Bending the Rules

Yesterday the #14 bus was leaving the AUC campus and beginning its 20-minute drive to our home in Al Rehab. As we pulled out onto the main road the bus driver got a phone call. After he hung up the phone he slowed the bus down to a crawl, inching his way up the main road through New Cairo and finally stopping the bus in the road. Because all the AUC buses leave on the same schedule, our bus was passed by at least a dozen others leaving campus. Almost all of them flashed their lights, slowed to a crawl beside us, or gestured at our driver to find out if something was wrong; he waved them all on. When a passenger asked why we were stopped he informed us that “someone was late” to catch the #14 bus and was hitching a ride up the street on another AUC bus. A few minutes later a bus pulled up beside us and a girl about my age jumped out and ran over to get in our bus, apologizing for the delay. Then we continued on our way.

Egyptians bend the rules to help people. I can’t imagine that the bus drivers are allowed to delay their schedule for a single passenger, especially not for someone who isn’t a respected faculty or staff member. The system is not what’s important here, the people in the system are important. And if the system is not benefiting the people, the rules should be bent for their benefit.

I’ve lived in a “hospitable culture” before; Africa is filled with hospitable cultures- one that considers the cost and effort of welcoming or entertaining guests to be a high honor and not simply a social contract. Egypt takes hospitality a step further; in my opinion it could be called a “giving culture.” You will never be without a ride, because any stranger would be pleased to offer you one. You will never be friendless, because making friends is as easy as conversing once with someone at a bus stop. You will never be without help, because people will always offer assistance. You will never have to eat a meal alone, because everyone is interested in sharing their story in exchange for hearing yours.

A older man we barely knew took us in our first month here on buses and subways across town to find/barter for furniture. Another girl took us where we could buy a phone card and translated for us. A security guard found us a locksmith when we were locked out of our house and then brought me tea. Our landlady arranges our handymen for us because she knows we don’t speak Arabic. Our neighbor we’d never met found us a plumber late one night. A man gave us an electric heater. A stranger walked several blocks out of his way to help us find a store.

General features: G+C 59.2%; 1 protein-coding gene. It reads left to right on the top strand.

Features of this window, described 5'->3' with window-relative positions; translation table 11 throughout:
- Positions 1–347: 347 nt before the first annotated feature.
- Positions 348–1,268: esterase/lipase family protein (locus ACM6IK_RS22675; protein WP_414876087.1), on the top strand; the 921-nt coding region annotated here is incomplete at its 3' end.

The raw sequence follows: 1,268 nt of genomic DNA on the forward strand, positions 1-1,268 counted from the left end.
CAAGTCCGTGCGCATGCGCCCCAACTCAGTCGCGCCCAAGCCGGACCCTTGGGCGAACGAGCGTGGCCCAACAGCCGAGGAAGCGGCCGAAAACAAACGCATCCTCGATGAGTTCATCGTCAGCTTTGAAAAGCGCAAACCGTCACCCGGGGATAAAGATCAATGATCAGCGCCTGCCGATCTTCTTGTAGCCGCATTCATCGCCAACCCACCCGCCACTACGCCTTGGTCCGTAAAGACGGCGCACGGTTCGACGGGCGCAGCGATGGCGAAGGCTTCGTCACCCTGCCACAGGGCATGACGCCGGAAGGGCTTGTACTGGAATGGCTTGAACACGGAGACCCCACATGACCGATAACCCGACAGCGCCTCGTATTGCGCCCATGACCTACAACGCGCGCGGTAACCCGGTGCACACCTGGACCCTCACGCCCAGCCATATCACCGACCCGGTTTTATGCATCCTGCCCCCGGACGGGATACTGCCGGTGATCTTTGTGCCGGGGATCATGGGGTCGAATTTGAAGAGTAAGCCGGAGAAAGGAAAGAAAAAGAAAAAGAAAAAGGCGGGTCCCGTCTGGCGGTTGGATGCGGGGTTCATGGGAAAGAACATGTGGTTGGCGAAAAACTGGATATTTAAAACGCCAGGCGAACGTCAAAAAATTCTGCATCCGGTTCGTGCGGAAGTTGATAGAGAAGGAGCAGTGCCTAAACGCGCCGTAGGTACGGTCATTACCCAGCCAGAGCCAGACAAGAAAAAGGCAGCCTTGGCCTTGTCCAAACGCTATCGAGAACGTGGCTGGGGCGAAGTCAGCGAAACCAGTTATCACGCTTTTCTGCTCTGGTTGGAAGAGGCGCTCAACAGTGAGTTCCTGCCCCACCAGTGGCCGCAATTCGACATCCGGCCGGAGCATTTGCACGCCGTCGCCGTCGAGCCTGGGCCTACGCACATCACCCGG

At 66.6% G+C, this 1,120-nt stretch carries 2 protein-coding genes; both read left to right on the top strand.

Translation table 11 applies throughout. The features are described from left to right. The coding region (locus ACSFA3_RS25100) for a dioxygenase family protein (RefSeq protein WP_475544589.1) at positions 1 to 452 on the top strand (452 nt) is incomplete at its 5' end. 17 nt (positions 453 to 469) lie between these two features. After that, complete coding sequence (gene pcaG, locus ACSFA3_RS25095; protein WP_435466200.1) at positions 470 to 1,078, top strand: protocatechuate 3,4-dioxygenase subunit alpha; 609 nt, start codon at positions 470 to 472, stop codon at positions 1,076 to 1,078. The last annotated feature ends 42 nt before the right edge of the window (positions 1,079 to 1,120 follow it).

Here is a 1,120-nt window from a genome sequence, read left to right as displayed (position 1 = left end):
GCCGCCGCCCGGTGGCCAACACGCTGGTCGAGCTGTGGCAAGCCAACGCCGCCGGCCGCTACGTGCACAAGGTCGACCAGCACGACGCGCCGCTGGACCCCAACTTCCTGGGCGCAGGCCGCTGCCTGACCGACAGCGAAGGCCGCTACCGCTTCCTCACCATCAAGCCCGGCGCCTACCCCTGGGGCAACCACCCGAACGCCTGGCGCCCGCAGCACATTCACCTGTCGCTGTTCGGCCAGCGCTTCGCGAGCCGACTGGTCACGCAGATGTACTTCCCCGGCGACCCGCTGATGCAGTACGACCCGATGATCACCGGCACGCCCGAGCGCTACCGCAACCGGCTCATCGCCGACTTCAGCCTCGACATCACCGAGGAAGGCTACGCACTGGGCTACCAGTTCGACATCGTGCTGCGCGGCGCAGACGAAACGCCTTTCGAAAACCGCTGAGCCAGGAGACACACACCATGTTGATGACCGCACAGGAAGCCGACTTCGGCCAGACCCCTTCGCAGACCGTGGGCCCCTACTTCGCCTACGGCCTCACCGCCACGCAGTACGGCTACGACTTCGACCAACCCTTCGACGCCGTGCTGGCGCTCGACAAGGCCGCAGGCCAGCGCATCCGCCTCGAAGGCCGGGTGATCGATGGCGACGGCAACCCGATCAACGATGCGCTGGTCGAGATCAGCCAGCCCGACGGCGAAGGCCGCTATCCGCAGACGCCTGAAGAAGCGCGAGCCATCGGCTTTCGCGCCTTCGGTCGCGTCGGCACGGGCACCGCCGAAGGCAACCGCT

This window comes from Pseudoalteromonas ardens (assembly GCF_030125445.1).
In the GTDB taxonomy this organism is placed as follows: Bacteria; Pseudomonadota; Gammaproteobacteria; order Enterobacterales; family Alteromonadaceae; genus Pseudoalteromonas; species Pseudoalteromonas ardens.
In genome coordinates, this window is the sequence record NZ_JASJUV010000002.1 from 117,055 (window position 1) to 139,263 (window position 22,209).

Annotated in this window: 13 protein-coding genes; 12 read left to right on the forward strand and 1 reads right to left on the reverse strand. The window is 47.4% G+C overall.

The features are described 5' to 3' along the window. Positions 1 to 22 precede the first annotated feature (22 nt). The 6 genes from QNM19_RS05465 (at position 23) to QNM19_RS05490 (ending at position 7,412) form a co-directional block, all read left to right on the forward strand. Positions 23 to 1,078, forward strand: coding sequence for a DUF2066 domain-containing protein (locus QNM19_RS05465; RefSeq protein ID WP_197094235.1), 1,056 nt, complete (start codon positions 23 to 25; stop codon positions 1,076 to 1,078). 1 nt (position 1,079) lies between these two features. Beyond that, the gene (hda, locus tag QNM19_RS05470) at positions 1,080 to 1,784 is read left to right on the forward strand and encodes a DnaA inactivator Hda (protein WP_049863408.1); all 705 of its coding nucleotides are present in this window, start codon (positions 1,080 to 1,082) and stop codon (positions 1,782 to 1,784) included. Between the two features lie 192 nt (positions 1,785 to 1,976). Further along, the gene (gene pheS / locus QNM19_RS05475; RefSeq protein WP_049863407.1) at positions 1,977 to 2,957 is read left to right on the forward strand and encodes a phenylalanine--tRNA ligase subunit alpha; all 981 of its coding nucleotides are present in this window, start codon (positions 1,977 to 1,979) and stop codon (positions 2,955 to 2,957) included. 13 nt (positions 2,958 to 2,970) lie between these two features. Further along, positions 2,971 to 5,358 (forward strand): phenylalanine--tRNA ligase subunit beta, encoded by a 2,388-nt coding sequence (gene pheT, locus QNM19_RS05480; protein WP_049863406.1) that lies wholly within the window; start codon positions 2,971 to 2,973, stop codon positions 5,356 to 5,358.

The amount of selflessness and generosity we’ve experienced is encouraging. We are grateful to live here and are continually inspired to live like they do: emphasizing the people around us, whether strangers or friends.

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2 thoughts on “Bending the Rules

  1. I love the hospitality of El Rehab, and most of Egypt in general. However I find that “hospitality” has a distinct profit motive when you move about in the more commercial and touristic districts such as Tahrir, the Pyramids or Khan el Khalili areas. There, as in Sharm el-Sheikh, when you encounter someone offering “Egyptian hospitality” it’s really a shopkeeper’s manipulative strategy for impelling you to enter his papyrus museum, perfume shop or knick-knack store and stay there until he’s browbeaten you into buying something you’ve said you don’t want. It’s a shame that such a genteel phrase should have taken on ominous tones but in every case that I’ve encountered it, a sales pitch of increasing fervor has been the result. On the first occasion I took it at face value, entered the shop and enjoyed a serving of tea (on subsequent occasions I politely declined the tea) and found that it was nearly impossible to escape. As a male of less-than-tender years I am able to eventually depart unmolested but I also have tales from women who have been enticed by “Egyptian hospitality” that are less savory.

    Why enter the store to begin with? Well, sometimes I take the person at face value as someone who simply wants to engage in discussion with a foreigner. Sometimes I’m simply curious about what will be on offer in the store. But, to me, entering a shop is not a promise to buy.

    This is not to dismiss the friendliness and people-orientation of Egyptians (or Saudis, my last locale) but only to show that there are distinct situational differences.

    • I’ll agree with you that commercialism, and the tourism industry in particular, has given the cultural hospitality a bad image. It seems to ruin the honest potential of peddlers and shopkeepers alike.
      We rarely have contact with commercial areas, except for groceries, and hardly ever visit touristy areas (we haven’t even been to Sharm) so our experiences remain largely untarnished by the “nastiness” that can describe business transactions. It is, however, still a fact of life, and unfortunate.

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